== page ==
Water companies’ abilities to manage the safe and adequate provisioning of this precious resource are constantly being tested. The global population grows, climates change and customer expectations shift. Additionally, operating performance and energy consumption regulations and standards tighten, and water grows scarcer and costlier to manage.
As is the case with all companies, especially those in the midst of adopting transformative technologies, security is among the most pressing concerns for water utilities. The cyberattack surface expands as Smart Water Networks begin to transform the operational technology systems that support water supply and wastewater networks. Smart Water Networks integrate smart hardware devices, smart technology solutions and services into the legacy water distribution infrastructure, and they require two-way near-real-time communications with field sensors, measurement and control devices. These data-driven networks promote sustainability and efficiency, but it also becomes a significant challenge to detect, delay and deter potential attacks on the infrastructure.
The UK government has published a cyber security strategy for the water sector, setting a goal for it to operate at a greater level of cyber maturity and to achieve by 2021 a “secure, effective, and confident water sector, resilient to an ever-evolving cyber threat.” A coherent security posture must be maintained across physical assets (pumps, pipes, reservoirs, etc.) through to sensing and control into the data and IT elements — communicating, collecting and collating data, and managing data and services for analysis and decision-making.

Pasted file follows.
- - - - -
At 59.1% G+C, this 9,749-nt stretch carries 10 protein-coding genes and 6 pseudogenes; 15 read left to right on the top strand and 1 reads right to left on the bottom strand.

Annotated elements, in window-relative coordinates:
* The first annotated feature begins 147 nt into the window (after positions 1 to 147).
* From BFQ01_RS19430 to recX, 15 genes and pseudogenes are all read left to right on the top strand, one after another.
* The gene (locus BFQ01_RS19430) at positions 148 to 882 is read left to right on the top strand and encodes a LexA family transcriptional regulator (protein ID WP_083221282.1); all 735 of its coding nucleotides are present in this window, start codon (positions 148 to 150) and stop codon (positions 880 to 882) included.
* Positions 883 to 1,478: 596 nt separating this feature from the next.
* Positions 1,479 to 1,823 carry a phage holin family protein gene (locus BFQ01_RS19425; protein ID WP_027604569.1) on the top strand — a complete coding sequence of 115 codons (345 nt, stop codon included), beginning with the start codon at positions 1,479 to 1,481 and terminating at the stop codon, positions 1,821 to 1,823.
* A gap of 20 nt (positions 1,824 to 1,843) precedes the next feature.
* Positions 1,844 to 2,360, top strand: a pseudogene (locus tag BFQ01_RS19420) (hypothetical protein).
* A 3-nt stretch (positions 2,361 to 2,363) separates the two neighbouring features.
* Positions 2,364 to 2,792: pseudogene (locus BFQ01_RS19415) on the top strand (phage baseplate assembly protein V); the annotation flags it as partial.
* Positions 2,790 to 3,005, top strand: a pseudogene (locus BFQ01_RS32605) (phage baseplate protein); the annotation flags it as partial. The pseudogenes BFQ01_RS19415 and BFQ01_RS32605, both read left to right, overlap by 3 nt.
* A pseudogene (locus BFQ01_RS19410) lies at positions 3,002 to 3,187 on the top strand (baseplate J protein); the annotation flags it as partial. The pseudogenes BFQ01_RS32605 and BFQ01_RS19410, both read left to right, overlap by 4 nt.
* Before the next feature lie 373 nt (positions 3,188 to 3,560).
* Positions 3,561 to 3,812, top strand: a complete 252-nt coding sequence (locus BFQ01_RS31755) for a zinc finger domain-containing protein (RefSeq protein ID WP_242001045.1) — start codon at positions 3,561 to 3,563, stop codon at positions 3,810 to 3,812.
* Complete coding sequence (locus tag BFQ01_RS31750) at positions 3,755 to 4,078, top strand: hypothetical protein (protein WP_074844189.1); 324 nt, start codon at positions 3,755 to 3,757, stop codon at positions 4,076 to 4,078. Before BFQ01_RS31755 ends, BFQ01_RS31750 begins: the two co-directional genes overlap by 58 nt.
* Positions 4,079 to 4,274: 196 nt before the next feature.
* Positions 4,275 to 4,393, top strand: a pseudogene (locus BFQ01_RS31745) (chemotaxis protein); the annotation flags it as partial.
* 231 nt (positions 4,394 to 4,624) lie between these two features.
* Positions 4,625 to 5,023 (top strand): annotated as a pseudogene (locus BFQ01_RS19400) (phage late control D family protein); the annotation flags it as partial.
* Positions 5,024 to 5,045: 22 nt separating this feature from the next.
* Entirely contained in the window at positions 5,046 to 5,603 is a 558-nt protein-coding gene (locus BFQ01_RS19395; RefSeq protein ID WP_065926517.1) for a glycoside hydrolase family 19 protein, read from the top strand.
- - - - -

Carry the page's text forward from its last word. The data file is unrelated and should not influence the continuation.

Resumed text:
Cyber security policy, process and protection techniques must be the mainstay of any multi-layered security approach. These elements, supported by consistent monitoring, analysis and response, will enable water utilities to maintain control of ongoing threat detection and ensure vulnerability management.
Secure information flow
Given the data-driven nature of Smart Water Networks, the flow of information through them must be reliable and secure. Strict cybersecurity control of the Smart Water Network is vital to using data integration and analysis techniques, some of which leverage AI, to collate and analyze masses of telemetric data from smart devices.
The actionable output of analysis informs critical processes for water supply and wastewater operations including optimizing pump maintenance schedules, finding leaks and root causes for contaminated water, preventing bursts and conducting digital twin testing of network operation changes.
By enabling automation and the delivery of real-world actionable intelligence to where it is needed, Smart Water Networks give utilities a tremendous opportunity to improve productivity and efficiency, intelligently adapt operations, provide decision support information and react in real time, while enhancing customer service and alleviating impending water scarcity. Given the link between gross domestic product (GDP) and the availability of clean drinking water, it is essential that we see more integrated thinking in cross-infrastructure planning so that water can be efficiently and effectively delivered to all.
Reduce regulatory risk
Globally, utilities are spending nearly $184 billion each year related to the supply of clean water, $14 billion of which is spent on energy costs just to pump water around the current networks. An aging water system infrastructure must be updated, particularly in locales that already have water challenges, such as the Thames Valley.
Clearly, the need for better water control and secure Smart Water Networks could never be greater, hence the regulatory pressure being applied to water companies to invest in replacing aging assets and in technology to improve their performance. The ability to mitigate legal and regulatory risk in the water sector improves when this asset-intensive industry introduces a data governance framework to ensure that data is effectively and securely managed throughout its life cycle.
Smart Water Networks aren’t ubiquitous yet, but utilities, along with regulators, investors, industry and utility associations, researchers and technology providers, must more aggressively move in that direction for all the benefits they offer. And, with that end in view, the water industry must plan ahead to address security, legal and regulatory risks.